3. For clarity, change the name of the data source from the default DataSource1 to Tfs2010ReportDS. This is especially useful if you’re using both the relational and OLAP data sources and you need to differentiate between them. Your dialog window should resemble this:
4. Click OK. You should now have a new data source in the Report Data pane:
Adding a Data Set
In this step, we’ll add an actual data set – that is, a set of data that we would like to do something with. As mentioned before, data sets can be used for determining the values of parameters. In our case, however, we would like a data set for the much more basic purpose of simply showing it in the report. This means we’ll have to define the data set as containing the query we developed earlier. So let’s do it:
1. In the Report Data pane, click the Tfs2010ReportDS data source (under the Data Sources folder) and choose Add Dataset…. You should get the Dataset Properties dialog.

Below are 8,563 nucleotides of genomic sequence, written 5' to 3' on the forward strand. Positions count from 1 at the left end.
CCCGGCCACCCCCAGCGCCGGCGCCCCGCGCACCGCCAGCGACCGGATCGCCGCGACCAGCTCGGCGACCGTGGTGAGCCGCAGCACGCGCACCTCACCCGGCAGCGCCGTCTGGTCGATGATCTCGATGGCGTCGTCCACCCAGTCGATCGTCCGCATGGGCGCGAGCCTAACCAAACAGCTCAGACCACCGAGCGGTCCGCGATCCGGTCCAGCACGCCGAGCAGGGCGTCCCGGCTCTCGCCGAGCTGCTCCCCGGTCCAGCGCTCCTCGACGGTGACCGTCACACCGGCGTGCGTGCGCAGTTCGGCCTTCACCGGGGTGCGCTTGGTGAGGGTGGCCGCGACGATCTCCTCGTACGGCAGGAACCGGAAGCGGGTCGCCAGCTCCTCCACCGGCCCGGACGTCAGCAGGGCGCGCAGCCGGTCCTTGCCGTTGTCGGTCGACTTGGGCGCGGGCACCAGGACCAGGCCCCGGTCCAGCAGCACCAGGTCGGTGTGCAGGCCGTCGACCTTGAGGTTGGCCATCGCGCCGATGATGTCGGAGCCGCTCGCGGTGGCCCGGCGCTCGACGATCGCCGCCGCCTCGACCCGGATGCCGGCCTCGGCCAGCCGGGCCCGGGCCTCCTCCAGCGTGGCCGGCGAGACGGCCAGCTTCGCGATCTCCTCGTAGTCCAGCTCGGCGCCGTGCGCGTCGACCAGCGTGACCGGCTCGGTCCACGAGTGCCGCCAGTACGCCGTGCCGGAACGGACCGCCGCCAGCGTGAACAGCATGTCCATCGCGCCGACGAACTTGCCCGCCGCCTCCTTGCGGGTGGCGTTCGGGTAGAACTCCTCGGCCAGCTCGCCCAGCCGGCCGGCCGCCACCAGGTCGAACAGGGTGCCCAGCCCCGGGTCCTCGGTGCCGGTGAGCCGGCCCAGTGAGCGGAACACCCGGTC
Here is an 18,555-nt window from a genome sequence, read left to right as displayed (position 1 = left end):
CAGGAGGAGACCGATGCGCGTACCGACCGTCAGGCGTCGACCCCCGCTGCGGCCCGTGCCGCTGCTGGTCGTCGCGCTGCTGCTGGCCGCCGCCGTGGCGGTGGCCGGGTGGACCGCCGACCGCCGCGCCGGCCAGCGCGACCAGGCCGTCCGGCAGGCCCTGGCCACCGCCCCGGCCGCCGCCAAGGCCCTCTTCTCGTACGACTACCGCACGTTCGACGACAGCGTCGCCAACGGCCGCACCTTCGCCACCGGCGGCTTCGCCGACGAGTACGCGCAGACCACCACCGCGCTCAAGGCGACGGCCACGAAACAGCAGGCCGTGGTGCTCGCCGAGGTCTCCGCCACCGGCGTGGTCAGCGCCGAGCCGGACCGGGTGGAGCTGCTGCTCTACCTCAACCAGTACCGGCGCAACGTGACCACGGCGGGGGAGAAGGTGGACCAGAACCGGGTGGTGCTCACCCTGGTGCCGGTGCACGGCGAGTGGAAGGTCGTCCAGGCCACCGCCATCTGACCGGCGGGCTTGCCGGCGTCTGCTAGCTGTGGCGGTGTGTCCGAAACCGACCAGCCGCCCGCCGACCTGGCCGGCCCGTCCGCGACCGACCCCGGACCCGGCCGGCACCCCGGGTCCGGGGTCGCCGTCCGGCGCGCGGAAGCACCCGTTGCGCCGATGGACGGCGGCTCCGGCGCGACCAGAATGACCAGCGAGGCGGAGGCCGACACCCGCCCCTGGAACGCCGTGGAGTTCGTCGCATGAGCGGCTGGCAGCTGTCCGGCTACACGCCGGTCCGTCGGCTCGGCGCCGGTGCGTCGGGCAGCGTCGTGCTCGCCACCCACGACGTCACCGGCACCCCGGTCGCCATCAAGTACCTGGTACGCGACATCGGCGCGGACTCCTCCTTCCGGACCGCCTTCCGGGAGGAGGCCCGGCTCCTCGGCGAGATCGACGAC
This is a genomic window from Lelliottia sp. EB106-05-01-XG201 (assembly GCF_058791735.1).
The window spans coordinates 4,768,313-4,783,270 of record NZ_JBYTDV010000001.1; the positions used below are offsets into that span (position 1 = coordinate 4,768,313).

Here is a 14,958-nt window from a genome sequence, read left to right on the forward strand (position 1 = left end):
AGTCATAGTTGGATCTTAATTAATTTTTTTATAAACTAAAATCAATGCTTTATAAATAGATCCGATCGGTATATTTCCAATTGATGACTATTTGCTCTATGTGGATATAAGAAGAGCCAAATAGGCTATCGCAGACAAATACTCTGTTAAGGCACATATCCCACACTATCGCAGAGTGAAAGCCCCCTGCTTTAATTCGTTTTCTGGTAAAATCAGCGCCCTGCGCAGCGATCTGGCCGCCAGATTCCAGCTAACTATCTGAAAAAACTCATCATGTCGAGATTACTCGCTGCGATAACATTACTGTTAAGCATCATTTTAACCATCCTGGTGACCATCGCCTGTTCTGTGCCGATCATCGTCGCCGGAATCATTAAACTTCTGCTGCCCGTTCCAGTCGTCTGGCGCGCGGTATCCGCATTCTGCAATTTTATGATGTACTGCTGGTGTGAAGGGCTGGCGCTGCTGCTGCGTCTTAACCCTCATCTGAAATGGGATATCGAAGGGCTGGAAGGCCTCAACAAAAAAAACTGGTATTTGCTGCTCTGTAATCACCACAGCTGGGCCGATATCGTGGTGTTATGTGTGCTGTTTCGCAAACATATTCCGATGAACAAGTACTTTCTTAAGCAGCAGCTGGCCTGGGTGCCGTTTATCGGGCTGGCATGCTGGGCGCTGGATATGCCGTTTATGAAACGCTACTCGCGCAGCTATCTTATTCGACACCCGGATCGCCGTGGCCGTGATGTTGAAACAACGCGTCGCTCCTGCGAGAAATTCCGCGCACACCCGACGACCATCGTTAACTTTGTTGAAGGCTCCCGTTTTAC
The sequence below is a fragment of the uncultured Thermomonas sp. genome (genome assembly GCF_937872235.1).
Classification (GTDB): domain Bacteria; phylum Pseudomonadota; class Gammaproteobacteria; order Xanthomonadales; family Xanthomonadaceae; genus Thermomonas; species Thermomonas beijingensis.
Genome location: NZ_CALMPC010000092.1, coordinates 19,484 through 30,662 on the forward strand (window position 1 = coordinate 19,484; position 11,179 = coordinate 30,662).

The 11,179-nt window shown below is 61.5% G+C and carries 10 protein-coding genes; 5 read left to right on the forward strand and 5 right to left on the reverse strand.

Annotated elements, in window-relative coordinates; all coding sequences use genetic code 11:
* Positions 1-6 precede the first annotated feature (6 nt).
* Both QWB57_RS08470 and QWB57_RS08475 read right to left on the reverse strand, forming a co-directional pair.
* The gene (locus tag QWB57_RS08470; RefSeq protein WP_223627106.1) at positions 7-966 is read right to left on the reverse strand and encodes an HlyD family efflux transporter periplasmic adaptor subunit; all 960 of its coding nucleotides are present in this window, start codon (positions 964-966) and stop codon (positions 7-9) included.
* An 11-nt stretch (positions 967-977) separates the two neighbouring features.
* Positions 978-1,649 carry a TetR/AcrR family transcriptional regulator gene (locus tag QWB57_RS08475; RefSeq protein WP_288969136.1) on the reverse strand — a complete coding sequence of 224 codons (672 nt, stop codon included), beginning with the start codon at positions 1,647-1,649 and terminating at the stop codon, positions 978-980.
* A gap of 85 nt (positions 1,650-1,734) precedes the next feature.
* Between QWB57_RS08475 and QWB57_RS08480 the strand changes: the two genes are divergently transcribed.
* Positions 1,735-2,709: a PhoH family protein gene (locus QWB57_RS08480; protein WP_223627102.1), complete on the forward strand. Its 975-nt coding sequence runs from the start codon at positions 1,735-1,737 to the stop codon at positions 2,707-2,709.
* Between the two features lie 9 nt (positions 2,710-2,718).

2. Change the Name field to read dsBugs.
3. Copy the SQL query from the previous post into the Query field. Alternatively, you may click the Query Designer button in order to develop your query directly from ReportBuilder. This is useful when you have need to develop quick and simple queries on-the-spot, but I would recommend that you use SQL Server Management Studio to develop your queries ahead of time. The designer is useful, however, for making modifications and corrections once the initial query is in place. Your dialog window should resemble this:
4. In the left-hand side of the dialog, choose the Parameters item. This will allow us to connect parameters in your dataset (i.e., the SQL query) to the parameters we defined a the report level (i.e., the values that need to come from the user). Note that ReportBuilder has already recognized that the query requires a parameter, and is offering you the chance to connect this parameter at the report level. Choose the value [@bugIdsParams] from the combo box under the Parameter Values column. Your dialog window should resemble this: